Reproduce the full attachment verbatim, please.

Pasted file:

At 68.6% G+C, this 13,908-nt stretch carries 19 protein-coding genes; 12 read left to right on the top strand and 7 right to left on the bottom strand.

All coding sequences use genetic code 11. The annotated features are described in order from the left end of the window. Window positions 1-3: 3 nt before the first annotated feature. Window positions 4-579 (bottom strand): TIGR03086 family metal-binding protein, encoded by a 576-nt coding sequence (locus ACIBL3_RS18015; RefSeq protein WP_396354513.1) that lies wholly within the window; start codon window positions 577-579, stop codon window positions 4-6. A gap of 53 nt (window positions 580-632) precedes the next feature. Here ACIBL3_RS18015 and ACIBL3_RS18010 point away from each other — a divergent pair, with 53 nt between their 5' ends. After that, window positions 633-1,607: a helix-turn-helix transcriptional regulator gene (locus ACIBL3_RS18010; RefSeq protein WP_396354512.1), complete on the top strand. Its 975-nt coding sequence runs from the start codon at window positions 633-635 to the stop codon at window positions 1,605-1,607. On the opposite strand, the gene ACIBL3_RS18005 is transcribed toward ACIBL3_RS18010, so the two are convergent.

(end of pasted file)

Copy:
At 68.6% G+C, this 13,908-nt stretch carries 19 protein-coding genes; 12 read left to right on the top strand and 7 right to left on the bottom strand.

All coding sequences use genetic code 11. The annotated features are described in order from the left end of the window. Window positions 1-3: 3 nt before the first annotated feature. Window positions 4-579 (bottom strand): TIGR03086 family metal-binding protein, encoded by a 576-nt coding sequence (locus ACIBL3_RS18015; RefSeq protein WP_396354513.1) that lies wholly within the window; start codon window positions 577-579, stop codon window positions 4-6. A gap of 53 nt (window positions 580-632) precedes the next feature. Here ACIBL3_RS18015 and ACIBL3_RS18010 point away from each other — a divergent pair, with 53 nt between their 5' ends. After that, window positions 633-1,607: a helix-turn-helix transcriptional regulator gene (locus ACIBL3_RS18010; RefSeq protein WP_396354512.1), complete on the top strand. Its 975-nt coding sequence runs from the start codon at window positions 633-635 to the stop codon at window positions 1,605-1,607. On the opposite strand, the gene ACIBL3_RS18005 is transcribed toward ACIBL3_RS18010, so the two are convergent.